Every year, the school Phoebe attends holds a Speech Competition. The kids have to talk for a maximum of 3 minutes on a topic of their choosing. Phoebe decided it should be about her and her birthmarks. The teacher and the kids – all of whom have never asked Phoebe about her marks because she is just Phoebe and ‘whats to say?’ – were apparently blown away by the speech. We have had such a good response from the mums at school too, who have all been told about the speech by their children. Phoebe has been asked if she would stand up and re-tell her speech to the whole school – all 210 kids – and she said Yes!

So here it is, this is what Phoebe had to say about herself. All in her own words. She is 9yrs old.

“Good morning fellow classmates and Mrs Ashman, today I will be talking about ME!….. and what it is like to have birthmarks, a lot of birthmarks!

Here’s the science bit first, so pay attention.
The correct word for my brown birthmarks is Nevus. We all have something called melanocytic cells, which are spread evenly throughout your skin, and when we go into the sun these melanocytic cells produce something called MELANIN, which makes us, go brown. Unless you are my mum and you just go red!

For some reason when I was growing in my mums tummy, these melanocytic cells formed into little spots rather than spread evenly all under my skin. I was born in June 2004 at Chelsea and Westminster hospital and a lovely doctor counted 88 birthmarks on me. That must have taken a while!

The biggest of these birthmarks was a huge mask shaped one on my face. Mum and dad were told this birthmark had to be removed as it was covering my eyes. I had my first operation when I was 1 week old. I had my last operation when I was 6 and a half yrs old. I have had 23 operations all together. I don’t really remember any of my operations because I so little when they happened. But I do remember eating Lemonade Ice Lollies after operations.

Since I was born I have got lots more birthmarks. I think I have over 260 now, I have 40 on my head alone. I have to be very careful when I go out in the sun. I may get sun burnt more easily than you because I don’t have melanin all over my skin. When I lived in New Zealand I was taught to SLIP, SLOP, SLAP and WRAP. That means to SLIP on a t-shirt, SLOP on some sun screen, SLAP on a hat and WRAP on some sun glasses. It’s not just me that needs to remember to do this, you all should take responsibility to prevent getting sun burnt.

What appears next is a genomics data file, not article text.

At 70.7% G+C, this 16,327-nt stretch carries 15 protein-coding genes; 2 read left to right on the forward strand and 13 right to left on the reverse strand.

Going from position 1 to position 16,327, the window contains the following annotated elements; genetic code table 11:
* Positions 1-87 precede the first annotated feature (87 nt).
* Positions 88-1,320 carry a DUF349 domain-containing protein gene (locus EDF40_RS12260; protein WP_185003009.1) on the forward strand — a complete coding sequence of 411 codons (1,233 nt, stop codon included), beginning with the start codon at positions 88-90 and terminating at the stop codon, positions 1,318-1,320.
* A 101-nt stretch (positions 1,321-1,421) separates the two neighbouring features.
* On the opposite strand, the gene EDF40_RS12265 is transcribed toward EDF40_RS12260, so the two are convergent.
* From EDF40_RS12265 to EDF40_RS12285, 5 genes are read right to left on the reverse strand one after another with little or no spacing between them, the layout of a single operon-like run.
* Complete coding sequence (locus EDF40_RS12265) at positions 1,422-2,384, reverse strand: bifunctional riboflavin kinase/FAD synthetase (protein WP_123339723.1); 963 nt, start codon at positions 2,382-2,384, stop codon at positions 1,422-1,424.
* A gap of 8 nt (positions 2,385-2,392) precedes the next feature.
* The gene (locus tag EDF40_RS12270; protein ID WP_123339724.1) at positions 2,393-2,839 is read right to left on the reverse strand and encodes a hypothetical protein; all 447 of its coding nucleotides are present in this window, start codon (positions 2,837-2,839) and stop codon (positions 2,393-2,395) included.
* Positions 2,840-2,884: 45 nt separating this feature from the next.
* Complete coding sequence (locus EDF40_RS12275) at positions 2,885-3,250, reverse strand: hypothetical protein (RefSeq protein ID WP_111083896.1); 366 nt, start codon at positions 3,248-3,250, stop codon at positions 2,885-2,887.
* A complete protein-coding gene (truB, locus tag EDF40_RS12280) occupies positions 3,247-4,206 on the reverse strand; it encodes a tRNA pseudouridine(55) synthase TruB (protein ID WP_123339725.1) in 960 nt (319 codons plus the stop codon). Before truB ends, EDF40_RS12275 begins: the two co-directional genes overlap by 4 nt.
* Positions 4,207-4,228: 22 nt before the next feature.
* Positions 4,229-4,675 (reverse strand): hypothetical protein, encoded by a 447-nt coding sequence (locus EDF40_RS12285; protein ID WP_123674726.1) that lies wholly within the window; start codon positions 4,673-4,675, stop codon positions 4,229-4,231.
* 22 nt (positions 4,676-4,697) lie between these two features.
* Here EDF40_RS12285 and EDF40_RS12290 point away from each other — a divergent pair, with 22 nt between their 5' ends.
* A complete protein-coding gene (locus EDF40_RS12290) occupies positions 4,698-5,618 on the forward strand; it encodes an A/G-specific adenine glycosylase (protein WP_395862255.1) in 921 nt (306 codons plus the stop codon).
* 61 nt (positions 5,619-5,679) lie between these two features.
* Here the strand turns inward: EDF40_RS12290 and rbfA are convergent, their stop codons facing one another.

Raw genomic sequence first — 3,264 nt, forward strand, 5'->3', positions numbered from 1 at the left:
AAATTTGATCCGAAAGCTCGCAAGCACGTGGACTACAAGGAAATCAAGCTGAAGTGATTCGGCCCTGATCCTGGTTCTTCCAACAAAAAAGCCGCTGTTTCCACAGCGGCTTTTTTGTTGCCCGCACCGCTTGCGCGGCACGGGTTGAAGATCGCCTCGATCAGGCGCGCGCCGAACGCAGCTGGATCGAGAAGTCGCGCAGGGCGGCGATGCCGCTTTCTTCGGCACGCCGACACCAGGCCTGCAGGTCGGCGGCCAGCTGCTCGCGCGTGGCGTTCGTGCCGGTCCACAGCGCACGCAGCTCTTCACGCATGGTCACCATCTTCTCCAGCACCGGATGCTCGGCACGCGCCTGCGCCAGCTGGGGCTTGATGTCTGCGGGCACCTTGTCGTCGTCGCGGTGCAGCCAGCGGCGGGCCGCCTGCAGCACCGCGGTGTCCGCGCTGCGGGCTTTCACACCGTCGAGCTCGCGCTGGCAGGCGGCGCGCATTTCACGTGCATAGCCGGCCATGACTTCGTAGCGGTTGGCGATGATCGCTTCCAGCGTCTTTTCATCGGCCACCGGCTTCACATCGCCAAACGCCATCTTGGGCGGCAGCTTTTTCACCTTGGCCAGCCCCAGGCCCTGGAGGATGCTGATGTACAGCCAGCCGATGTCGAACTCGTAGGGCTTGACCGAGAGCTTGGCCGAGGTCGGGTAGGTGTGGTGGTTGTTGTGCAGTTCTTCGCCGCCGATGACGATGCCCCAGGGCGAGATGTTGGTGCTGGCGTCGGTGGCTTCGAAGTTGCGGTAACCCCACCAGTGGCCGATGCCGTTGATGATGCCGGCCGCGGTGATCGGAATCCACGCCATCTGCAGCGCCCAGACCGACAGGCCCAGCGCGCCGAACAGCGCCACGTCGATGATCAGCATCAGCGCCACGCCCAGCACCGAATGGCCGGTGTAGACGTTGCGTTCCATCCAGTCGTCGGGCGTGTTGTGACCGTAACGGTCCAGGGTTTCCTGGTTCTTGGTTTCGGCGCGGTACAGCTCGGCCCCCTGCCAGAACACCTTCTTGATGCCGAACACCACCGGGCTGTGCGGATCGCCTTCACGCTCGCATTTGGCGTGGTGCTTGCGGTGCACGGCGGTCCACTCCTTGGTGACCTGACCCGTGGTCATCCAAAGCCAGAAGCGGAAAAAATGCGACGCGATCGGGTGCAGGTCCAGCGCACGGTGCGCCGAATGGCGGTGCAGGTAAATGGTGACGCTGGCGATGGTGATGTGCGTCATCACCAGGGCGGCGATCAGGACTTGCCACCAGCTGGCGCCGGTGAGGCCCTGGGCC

Now, lets get a few things straight about birthmarks in general. You cannot catch a birthmark, you cannot rub one off, there not called “brown things”, you can’t have them (they’re mine) and they are especially not CHICKEN POX!!!!!!!!! Mum says we’ll be rich if we got a pound every time somebody asked “has that girl got chicken pox?” and after a while you don’t feel like they’ve misunderstood you just feel annoyed and frustrated because you’ve been asked the same question over and over again.

And while were on the subject, staring is not nice. It is extremely rude to have somebody staring at you while you’re trying to focus on something else. It makes me want to curl into a little ball and disappear. But my mum and dad have taught me to either stare back or smile back at them, though sometimes I find it hard to do. I get that you might want to look at me because I look different – but there is a BIG difference between looking and staring. Remember I am just kid too, how would you like it.

I love my birthmarks. If Harry Potter could wave his magic wand and get rid of them for me, I wouldn’t want him too. I like to stand out from the crowd. I don’t want to look like anyone else, and you shouldn’t either. Be proud of who you are.
My birthmarks make me special and are part of who I am. Phoebe.”

We are so proud of Phoebe, well done. Phoebe has been awarded the Silver CMN Champions Award, Congratulations.